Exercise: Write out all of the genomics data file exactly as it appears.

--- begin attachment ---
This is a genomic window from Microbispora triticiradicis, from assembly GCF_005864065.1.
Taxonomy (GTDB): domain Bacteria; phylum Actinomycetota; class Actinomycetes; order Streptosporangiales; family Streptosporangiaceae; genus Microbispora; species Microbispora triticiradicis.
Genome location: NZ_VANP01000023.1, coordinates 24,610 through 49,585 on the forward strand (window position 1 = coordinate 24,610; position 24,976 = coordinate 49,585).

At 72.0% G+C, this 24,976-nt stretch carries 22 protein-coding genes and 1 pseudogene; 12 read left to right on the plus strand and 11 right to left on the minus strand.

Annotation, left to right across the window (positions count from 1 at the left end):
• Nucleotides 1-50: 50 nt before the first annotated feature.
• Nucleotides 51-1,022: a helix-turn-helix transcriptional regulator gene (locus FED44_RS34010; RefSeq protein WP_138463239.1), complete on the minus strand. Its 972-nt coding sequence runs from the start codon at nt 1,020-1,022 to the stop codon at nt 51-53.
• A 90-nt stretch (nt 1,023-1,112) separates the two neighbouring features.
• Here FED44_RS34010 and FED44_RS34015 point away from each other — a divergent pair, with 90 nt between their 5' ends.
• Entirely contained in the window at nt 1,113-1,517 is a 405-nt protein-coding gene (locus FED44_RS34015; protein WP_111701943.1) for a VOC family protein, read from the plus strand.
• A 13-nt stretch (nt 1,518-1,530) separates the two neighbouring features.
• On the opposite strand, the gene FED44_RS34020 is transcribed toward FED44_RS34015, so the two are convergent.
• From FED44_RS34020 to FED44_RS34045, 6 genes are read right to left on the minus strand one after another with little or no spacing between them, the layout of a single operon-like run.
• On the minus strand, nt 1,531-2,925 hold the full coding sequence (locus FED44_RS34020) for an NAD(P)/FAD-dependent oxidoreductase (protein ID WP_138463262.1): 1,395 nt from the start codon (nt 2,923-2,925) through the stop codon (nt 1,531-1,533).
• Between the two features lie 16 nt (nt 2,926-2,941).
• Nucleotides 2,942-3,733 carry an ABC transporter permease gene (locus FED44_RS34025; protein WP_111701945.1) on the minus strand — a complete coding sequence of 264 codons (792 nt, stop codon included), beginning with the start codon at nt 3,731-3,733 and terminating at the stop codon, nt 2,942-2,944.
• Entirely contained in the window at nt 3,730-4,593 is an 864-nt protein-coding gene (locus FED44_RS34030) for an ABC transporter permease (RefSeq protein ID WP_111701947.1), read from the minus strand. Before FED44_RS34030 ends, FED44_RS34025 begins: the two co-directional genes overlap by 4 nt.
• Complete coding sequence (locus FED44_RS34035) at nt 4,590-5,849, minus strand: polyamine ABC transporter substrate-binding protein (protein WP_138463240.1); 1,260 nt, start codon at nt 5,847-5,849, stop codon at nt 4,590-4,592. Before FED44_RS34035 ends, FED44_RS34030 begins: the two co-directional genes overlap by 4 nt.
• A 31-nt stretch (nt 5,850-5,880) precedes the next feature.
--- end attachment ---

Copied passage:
This is a genomic window from Microbispora triticiradicis, from assembly GCF_005864065.1.
Taxonomy (GTDB): domain Bacteria; phylum Actinomycetota; class Actinomycetes; order Streptosporangiales; family Streptosporangiaceae; genus Microbispora; species Microbispora triticiradicis.
Genome location: NZ_VANP01000023.1, coordinates 24,610 through 49,585 on the forward strand (window position 1 = coordinate 24,610; position 24,976 = coordinate 49,585).

At 72.0% G+C, this 24,976-nt stretch carries 22 protein-coding genes and 1 pseudogene; 12 read left to right on the plus strand and 11 right to left on the minus strand.

Annotation, left to right across the window (positions count from 1 at the left end):
• Nucleotides 1-50: 50 nt before the first annotated feature.
• Nucleotides 51-1,022: a helix-turn-helix transcriptional regulator gene (locus FED44_RS34010; RefSeq protein WP_138463239.1), complete on the minus strand. Its 972-nt coding sequence runs from the start codon at nt 1,020-1,022 to the stop codon at nt 51-53.
• A 90-nt stretch (nt 1,023-1,112) separates the two neighbouring features.
• Here FED44_RS34010 and FED44_RS34015 point away from each other — a divergent pair, with 90 nt between their 5' ends.
• Entirely contained in the window at nt 1,113-1,517 is a 405-nt protein-coding gene (locus FED44_RS34015; protein WP_111701943.1) for a VOC family protein, read from the plus strand.
• A 13-nt stretch (nt 1,518-1,530) separates the two neighbouring features.
• On the opposite strand, the gene FED44_RS34020 is transcribed toward FED44_RS34015, so the two are convergent.
• From FED44_RS34020 to FED44_RS34045, 6 genes are read right to left on the minus strand one after another with little or no spacing between them, the layout of a single operon-like run.
• On the minus strand, nt 1,531-2,925 hold the full coding sequence (locus FED44_RS34020) for an NAD(P)/FAD-dependent oxidoreductase (protein ID WP_138463262.1): 1,395 nt from the start codon (nt 2,923-2,925) through the stop codon (nt 1,531-1,533).
• Between the two features lie 16 nt (nt 2,926-2,941).
• Nucleotides 2,942-3,733 carry an ABC transporter permease gene (locus FED44_RS34025; protein WP_111701945.1) on the minus strand — a complete coding sequence of 264 codons (792 nt, stop codon included), beginning with the start codon at nt 3,731-3,733 and terminating at the stop codon, nt 2,942-2,944.
• Entirely contained in the window at nt 3,730-4,593 is an 864-nt protein-coding gene (locus FED44_RS34030) for an ABC transporter permease (RefSeq protein ID WP_111701947.1), read from the minus strand. Before FED44_RS34030 ends, FED44_RS34025 begins: the two co-directional genes overlap by 4 nt.
• Complete coding sequence (locus FED44_RS34035) at nt 4,590-5,849, minus strand: polyamine ABC transporter substrate-binding protein (protein WP_138463240.1); 1,260 nt, start codon at nt 5,847-5,849, stop codon at nt 4,590-4,592. Before FED44_RS34035 ends, FED44_RS34030 begins: the two co-directional genes overlap by 4 nt.
• A 31-nt stretch (nt 5,850-5,880) precedes the next feature.